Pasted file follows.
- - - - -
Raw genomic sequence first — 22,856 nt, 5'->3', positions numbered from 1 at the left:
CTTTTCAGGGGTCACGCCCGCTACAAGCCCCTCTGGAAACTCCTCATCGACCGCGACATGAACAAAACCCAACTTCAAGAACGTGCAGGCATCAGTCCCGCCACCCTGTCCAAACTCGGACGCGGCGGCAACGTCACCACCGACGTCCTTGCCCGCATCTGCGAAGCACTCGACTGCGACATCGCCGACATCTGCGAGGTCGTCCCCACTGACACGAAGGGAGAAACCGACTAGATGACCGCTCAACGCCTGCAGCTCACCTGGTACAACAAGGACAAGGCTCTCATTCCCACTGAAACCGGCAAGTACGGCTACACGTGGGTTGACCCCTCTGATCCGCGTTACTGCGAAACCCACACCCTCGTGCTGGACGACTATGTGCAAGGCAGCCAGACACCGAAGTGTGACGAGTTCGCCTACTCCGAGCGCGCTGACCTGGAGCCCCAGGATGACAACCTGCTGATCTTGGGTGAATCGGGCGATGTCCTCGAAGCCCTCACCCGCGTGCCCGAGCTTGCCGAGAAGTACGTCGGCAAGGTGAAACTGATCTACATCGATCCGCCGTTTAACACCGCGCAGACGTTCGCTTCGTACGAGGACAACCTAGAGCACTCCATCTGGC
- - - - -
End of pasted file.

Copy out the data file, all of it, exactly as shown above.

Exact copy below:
Raw genomic sequence first — 22,856 nt, 5'->3', positions numbered from 1 at the left:
CTTTTCAGGGGTCACGCCCGCTACAAGCCCCTCTGGAAACTCCTCATCGACCGCGACATGAACAAAACCCAACTTCAAGAACGTGCAGGCATCAGTCCCGCCACCCTGTCCAAACTCGGACGCGGCGGCAACGTCACCACCGACGTCCTTGCCCGCATCTGCGAAGCACTCGACTGCGACATCGCCGACATCTGCGAGGTCGTCCCCACTGACACGAAGGGAGAAACCGACTAGATGACCGCTCAACGCCTGCAGCTCACCTGGTACAACAAGGACAAGGCTCTCATTCCCACTGAAACCGGCAAGTACGGCTACACGTGGGTTGACCCCTCTGATCCGCGTTACTGCGAAACCCACACCCTCGTGCTGGACGACTATGTGCAAGGCAGCCAGACACCGAAGTGTGACGAGTTCGCCTACTCCGAGCGCGCTGACCTGGAGCCCCAGGATGACAACCTGCTGATCTTGGGTGAATCGGGCGATGTCCTCGAAGCCCTCACCCGCGTGCCCGAGCTTGCCGAGAAGTACGTCGGCAAGGTGAAACTGATCTACATCGATCCGCCGTTTAACACCGCGCAGACGTTCGCTTCGTACGAGGACAACCTAGAGCACTCCATCTGGC